If you can sit through a whole episode of The Bachelor and Fear Factor, you'll do fine spending 50 minutes watching five lesbians from Calgary tell their story.
Morag and Kam cram into a Cadillac head for British Columbia with their flower girl, ring bearer, and a videographer to document their right to a legally binding marriage that will be recognized by Canadian courts.
Without stomping all over everything this film stands for--mainly that marriage equals choice equals equality--it's safe to say I'd rather watch Xena Warrior Princess.
The best documentaries are made in the cutting room where the editor decides how long each scene will run. Several scenes drag well past an appropriate length, while the most important messages are lost in a barrage of giggles and self-inflicted lesbian jokes. In fact, for the most part the film edges around the critical issues involved with gay marriage.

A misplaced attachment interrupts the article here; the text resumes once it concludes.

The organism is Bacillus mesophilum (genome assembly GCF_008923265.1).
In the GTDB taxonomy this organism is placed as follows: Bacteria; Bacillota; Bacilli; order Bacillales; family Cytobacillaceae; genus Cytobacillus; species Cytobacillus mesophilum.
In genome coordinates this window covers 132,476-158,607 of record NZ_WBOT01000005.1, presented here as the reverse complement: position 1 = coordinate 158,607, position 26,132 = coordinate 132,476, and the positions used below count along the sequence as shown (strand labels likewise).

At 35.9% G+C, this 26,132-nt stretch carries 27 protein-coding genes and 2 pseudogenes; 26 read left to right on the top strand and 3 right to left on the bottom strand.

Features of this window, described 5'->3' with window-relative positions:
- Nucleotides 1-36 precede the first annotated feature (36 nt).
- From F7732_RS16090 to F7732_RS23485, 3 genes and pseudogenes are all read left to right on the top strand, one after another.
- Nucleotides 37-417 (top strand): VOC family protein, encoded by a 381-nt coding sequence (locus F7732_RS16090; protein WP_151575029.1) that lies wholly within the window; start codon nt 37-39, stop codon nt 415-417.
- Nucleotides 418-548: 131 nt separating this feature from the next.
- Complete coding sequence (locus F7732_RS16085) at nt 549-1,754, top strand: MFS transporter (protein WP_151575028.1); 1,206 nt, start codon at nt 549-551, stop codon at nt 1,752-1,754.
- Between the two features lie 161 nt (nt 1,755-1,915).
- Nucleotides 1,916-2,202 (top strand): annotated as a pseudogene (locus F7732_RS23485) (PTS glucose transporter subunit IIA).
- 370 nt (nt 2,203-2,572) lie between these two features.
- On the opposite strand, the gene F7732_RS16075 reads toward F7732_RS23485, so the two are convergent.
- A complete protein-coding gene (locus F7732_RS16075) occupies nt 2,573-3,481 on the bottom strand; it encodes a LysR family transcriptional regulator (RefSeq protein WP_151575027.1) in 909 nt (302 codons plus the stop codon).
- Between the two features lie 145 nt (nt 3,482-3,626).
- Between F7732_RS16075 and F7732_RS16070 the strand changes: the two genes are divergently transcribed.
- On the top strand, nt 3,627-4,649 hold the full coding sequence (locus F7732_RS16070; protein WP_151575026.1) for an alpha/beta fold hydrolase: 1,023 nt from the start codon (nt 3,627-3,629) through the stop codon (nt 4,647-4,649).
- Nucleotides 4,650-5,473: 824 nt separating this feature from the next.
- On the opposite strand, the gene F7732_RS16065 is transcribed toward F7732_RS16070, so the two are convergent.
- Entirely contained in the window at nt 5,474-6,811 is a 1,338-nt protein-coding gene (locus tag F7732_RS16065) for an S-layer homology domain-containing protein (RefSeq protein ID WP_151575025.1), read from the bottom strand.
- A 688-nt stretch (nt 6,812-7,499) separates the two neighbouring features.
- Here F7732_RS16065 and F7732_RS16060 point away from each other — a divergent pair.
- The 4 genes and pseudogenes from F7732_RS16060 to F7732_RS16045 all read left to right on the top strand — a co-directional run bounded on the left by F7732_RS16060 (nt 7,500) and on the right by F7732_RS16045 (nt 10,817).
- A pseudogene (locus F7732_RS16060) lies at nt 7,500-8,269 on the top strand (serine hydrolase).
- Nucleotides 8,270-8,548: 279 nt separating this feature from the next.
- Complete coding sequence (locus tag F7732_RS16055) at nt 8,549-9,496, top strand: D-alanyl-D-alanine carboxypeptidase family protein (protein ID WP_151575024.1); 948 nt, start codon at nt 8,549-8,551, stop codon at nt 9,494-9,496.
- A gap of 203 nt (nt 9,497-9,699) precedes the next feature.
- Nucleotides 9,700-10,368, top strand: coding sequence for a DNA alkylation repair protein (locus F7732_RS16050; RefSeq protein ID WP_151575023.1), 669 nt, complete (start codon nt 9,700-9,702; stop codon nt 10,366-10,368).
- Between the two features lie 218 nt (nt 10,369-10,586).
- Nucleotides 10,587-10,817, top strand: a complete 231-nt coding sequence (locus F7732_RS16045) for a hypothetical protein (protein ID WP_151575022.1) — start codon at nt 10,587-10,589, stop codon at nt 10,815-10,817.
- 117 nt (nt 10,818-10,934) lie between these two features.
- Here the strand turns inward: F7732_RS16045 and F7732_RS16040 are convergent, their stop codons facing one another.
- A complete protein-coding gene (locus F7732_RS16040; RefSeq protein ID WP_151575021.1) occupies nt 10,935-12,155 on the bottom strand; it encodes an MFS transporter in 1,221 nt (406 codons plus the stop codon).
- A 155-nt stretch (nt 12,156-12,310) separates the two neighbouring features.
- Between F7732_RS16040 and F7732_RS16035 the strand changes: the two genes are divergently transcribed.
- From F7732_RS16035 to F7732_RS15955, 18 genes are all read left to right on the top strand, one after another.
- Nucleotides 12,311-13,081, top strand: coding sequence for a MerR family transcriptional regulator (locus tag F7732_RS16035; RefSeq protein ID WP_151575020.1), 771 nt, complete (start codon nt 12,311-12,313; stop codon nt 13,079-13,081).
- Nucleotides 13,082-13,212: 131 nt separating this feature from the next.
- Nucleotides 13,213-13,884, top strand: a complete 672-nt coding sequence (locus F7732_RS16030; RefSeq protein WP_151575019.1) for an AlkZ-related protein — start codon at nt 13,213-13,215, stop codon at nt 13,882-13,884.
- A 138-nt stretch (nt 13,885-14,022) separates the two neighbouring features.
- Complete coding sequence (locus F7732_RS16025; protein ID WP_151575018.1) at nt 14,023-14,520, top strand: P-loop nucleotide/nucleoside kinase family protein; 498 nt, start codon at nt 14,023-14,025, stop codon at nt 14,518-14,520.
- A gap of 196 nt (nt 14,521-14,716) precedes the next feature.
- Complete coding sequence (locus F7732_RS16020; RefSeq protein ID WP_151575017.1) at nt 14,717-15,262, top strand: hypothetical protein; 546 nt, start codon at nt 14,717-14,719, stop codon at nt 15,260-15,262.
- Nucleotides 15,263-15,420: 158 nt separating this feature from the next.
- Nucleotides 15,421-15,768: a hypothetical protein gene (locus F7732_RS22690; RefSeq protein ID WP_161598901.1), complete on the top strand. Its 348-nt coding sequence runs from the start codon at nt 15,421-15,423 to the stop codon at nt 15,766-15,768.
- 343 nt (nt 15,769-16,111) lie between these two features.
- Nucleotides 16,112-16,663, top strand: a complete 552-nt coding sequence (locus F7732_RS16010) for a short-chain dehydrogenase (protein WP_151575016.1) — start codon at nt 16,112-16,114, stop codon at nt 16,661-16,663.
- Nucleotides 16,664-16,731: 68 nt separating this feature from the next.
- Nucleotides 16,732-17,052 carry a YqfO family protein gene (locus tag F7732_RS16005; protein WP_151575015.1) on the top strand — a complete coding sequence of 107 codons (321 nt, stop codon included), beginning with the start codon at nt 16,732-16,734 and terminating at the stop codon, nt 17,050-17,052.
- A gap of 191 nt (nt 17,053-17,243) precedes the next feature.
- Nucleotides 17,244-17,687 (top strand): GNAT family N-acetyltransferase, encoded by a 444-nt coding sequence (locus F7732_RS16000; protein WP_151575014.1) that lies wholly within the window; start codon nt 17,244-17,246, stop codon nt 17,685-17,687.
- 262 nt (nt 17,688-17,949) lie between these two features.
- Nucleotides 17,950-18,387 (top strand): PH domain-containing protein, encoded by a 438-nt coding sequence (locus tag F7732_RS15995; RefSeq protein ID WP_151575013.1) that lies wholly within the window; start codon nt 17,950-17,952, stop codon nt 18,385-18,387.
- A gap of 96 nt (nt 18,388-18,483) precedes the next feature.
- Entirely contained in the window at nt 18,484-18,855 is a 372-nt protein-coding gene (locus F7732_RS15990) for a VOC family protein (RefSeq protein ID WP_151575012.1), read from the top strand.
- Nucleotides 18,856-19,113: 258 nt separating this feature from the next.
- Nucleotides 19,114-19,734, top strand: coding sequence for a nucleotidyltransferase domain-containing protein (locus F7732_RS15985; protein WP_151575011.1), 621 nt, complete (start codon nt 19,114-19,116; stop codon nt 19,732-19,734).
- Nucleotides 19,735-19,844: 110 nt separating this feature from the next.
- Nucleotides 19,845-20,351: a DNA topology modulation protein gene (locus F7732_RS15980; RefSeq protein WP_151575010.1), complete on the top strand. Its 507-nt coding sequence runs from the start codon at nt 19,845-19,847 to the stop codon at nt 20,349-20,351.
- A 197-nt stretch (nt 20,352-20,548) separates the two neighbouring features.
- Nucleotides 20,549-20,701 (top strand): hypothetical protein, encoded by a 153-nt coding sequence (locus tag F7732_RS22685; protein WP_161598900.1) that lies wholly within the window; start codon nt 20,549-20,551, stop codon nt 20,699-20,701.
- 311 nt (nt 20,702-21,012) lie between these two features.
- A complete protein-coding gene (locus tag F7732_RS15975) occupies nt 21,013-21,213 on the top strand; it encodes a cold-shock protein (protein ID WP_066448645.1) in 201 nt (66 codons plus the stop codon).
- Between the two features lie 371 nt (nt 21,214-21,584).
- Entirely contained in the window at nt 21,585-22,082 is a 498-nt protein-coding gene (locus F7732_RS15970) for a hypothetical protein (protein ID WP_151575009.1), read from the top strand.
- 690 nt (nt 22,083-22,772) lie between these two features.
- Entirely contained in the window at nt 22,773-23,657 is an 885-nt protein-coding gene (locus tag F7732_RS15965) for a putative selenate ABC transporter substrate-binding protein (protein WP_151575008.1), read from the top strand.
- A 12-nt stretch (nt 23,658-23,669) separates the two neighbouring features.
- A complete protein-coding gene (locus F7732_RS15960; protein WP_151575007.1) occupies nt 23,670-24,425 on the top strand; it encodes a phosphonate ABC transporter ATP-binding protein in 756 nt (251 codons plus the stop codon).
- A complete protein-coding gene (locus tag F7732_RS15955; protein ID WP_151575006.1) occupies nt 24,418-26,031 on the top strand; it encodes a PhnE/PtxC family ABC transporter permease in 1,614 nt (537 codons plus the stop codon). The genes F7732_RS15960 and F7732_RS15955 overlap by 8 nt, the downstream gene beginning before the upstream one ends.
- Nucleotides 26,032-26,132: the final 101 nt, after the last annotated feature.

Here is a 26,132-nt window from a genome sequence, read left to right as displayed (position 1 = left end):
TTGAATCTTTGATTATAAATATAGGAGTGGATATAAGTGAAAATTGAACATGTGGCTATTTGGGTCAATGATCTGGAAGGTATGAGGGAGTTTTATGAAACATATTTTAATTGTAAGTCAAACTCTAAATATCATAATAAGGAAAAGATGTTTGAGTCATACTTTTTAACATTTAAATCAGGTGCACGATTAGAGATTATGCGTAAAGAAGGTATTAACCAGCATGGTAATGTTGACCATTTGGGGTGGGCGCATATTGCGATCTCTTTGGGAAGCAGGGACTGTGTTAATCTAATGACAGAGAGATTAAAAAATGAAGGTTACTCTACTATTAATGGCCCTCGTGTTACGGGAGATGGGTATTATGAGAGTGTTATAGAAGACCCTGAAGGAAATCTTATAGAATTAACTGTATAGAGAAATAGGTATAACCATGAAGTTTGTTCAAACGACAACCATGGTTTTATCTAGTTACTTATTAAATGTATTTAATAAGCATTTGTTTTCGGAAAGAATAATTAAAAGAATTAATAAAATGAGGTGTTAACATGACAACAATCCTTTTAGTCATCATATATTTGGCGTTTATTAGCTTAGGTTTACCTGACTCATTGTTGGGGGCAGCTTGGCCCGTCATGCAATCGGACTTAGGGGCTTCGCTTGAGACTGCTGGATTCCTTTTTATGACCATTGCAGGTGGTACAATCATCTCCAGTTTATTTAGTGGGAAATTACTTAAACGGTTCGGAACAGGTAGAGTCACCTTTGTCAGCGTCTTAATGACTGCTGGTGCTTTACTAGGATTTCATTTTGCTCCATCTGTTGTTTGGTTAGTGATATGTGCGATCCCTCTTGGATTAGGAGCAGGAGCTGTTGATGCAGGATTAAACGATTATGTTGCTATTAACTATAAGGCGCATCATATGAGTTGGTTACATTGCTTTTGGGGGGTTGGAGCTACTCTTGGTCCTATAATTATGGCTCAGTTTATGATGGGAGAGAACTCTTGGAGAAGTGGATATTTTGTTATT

Acceptance from family and community, religious opposition, and nation-wide legislation are dealt with so briefly you'd think same sex marriage was not an issue. Morag and Kam had to leave Alberta to obtain their marriage license while the Pope adamantly opposes gay unions of any kind on the seven o'clock news. The filmmakers couldn't find time to explore this? Also notable was neither set of parents were present for the union and yet, forty percent of the footage was of the group engaged in fluffy banter.
At least the lesbian subtext of Xena provides the crass hordes with double entendres related to medieval weapons. The Calgarian camcorder footage of One Dyke Wore White just doesn't have the same cachet.